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Immigration Cases to Look Out for in 2017

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Jennings v. Rodriguez and the Battle Over Immigrant Detention

The debate behind Jennings is whether certain immigrants are entitled to bond hearings following six months of mandatory detention. Under mandatory detention, , certain immigrants who arrive at the border — as well as some criminal or “terrorist” immigrants — are detained without any hearings. Mandatory detention,” can drag on for years without a bond hearing. The Supreme Court justices appeared divided during oral arguments for the class action this November, with some members of the high court raising due process issues.

Although immigration detention has always been a controversial topic, the case may have taken on extra significance now that Trump will be president. Trump wants to use detention to its full force to ensure that people show up at their hearings and are removed if they’re ordered removed. This means that more people could find themselves detained while awaiting the outcomes of their deportation cases.

For updated information on the case, please click here: http://www.scotusblog.com/case-files/cases/jennings-v-rodriguez/

 

Lynch v. Morales-Santana: Addressing Gender Issues in Immigration Law

 Morales-Santana asks whether sections of older U.S. immigration law run afoul of the U.S. Constitution by forcing unmarried fathers to meet heavier criteria than mothers to pass American citizenship to their kids born abroad.  In Morales, the U.S. government seeks to reinstate a deportation order against a convicted felon whom the government claims is a permanent resident alien. The Plaintiff, Morales, argues that he has citizenship through his biological father, a U.S. citizen, and that a statutory distinction that would deny him citizenship unfairly discriminates between mothers and fathers. The question being addressed asked is therefore, whether gender-based distinction in immigration law for establishing derivative citizenship violates the Fifth Amendment’s guarantee of equal protection.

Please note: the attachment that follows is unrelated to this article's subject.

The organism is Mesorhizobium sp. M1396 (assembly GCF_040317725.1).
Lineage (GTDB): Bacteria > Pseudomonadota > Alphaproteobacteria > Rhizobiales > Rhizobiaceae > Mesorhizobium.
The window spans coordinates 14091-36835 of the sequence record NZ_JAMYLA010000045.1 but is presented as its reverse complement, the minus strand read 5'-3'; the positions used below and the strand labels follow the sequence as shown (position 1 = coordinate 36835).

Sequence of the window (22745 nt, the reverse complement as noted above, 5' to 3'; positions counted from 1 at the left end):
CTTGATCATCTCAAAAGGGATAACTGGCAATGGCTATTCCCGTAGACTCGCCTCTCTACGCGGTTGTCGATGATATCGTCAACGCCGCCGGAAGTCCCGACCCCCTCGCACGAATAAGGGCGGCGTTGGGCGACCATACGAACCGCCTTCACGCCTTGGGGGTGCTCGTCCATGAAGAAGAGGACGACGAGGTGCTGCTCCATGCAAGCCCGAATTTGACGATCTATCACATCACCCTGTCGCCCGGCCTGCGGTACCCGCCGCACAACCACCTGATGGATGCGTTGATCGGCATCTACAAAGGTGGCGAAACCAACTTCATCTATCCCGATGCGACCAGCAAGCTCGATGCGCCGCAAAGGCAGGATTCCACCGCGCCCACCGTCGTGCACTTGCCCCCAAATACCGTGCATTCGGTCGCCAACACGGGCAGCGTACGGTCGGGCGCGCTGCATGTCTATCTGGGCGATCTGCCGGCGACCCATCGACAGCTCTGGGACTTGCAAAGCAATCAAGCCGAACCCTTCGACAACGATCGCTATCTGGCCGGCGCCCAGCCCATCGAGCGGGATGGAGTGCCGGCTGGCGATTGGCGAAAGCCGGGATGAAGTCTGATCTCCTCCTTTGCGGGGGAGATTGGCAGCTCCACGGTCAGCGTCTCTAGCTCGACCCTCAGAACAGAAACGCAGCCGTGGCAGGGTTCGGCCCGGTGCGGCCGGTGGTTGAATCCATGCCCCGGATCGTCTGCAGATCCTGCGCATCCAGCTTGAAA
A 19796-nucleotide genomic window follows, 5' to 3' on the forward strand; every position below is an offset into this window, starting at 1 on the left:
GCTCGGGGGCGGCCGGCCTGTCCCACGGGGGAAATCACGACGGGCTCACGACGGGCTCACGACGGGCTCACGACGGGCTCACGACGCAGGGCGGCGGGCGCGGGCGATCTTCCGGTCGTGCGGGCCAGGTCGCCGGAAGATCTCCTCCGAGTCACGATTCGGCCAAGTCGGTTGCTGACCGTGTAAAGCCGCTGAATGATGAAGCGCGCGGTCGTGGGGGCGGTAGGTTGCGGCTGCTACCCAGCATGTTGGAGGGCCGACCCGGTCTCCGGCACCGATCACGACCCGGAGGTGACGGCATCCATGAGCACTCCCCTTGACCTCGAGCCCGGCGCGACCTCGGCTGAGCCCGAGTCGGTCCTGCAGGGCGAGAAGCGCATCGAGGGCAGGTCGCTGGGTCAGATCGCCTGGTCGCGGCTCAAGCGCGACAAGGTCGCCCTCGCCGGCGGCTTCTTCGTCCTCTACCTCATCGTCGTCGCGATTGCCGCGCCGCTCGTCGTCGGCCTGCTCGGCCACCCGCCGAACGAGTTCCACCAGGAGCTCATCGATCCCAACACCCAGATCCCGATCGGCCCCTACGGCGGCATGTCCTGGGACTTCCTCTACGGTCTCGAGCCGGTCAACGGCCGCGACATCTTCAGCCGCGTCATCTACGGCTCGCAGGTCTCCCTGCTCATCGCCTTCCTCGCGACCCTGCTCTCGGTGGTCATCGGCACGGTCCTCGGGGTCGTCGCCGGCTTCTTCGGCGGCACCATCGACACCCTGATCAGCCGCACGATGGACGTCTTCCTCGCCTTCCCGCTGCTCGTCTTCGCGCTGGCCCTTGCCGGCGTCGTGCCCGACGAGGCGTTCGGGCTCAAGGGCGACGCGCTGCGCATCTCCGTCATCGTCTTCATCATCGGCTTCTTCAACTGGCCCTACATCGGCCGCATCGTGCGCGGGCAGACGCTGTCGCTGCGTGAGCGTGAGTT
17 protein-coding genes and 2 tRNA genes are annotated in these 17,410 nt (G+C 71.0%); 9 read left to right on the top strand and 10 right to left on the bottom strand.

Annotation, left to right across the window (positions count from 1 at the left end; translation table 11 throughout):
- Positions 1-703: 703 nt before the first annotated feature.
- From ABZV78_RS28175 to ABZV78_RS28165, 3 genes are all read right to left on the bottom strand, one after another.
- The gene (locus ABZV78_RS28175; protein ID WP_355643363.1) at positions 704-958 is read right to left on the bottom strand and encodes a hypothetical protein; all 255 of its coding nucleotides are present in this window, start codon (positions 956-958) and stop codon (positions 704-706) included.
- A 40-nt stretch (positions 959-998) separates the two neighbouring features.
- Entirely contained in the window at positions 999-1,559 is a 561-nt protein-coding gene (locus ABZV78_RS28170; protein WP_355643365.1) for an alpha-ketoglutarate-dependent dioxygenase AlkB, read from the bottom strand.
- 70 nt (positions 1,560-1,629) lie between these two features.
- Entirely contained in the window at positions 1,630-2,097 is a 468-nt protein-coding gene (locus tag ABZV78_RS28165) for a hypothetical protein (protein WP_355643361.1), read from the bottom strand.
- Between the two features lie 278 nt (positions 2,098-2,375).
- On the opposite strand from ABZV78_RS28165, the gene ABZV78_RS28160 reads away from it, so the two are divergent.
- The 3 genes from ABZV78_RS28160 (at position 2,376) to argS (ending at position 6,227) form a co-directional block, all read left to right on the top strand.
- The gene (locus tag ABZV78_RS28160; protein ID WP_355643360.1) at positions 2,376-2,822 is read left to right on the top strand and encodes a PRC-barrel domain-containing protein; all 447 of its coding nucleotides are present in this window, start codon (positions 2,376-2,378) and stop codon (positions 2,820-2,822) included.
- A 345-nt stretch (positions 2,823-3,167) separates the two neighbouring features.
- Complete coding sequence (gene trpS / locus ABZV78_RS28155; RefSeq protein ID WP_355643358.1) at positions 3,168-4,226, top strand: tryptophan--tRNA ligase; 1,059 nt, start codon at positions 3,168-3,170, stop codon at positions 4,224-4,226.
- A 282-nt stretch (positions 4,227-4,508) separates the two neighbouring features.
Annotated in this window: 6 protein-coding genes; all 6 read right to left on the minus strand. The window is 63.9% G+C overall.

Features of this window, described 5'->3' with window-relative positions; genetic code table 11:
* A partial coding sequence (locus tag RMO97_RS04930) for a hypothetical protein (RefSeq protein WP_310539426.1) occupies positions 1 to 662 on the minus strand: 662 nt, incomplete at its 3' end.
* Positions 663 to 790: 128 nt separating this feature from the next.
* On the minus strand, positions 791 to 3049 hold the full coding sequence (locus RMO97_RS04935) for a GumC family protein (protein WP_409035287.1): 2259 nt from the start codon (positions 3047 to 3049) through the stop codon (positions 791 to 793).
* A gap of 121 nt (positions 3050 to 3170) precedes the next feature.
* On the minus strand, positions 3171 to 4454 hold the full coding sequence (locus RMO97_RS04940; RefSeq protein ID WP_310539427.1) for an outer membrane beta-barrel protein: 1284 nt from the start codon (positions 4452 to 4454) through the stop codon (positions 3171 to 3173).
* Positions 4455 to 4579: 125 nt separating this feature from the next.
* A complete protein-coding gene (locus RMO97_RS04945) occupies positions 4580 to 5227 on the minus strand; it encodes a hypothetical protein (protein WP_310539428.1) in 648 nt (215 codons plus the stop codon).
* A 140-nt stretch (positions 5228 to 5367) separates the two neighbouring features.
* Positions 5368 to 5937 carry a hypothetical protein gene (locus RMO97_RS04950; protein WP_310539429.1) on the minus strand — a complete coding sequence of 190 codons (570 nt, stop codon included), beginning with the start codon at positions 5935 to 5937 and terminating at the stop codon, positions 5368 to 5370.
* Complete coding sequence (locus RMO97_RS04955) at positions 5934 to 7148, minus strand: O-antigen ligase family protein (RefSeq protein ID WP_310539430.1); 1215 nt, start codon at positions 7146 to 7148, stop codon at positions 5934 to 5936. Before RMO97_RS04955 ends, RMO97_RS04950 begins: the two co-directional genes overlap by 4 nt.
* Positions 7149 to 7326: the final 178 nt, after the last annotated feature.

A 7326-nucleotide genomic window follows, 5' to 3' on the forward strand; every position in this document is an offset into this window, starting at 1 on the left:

For updated information on the case, please click here: http://www.scotusblog.com/case-files/cases/lynch-v-morales-santana/

 

Lynch v. Dimaya: Defining Crime of Violence for Immigration Purposes

In Dimaya, the Supreme Court must decide whether part of the “crime of violence” definition, as incorporated into immigration law, is unconstitutionally vague. Specifically, the justices will determine whether an immigration provision deeming the “sexual abuse of a minor” to be an aggravated felony includes consensual sex between someone who is nearly 18 and a 21-year-old.

For updated information on the case, please click here: http://www.scotusblog.com/case-files/cases/lynch-v-dimaya/

 

Mesa v. Hernandez may have Significant Implications on U.S. Government Activities

Mesa is a constitutional tort suit against a U.S. border control officer who, while standing on the U.S. side, shot and killed an unarmed Mexican teenager while he was in Mexico. It was decided on a limited record but after extensive investigation, U.S. criminal justice authorities declined to bring charges against the officer.

The Supreme Court is now reviewing a Fifth Circuit holding that the Plaintiff’s Fourth Amendment claim was barred on the merits by the Supreme Court’s 1992 decision in United States v. Verdugo-Urquidez, and that the Fifth Amendment substantive due process claim was barred by qualified immunity.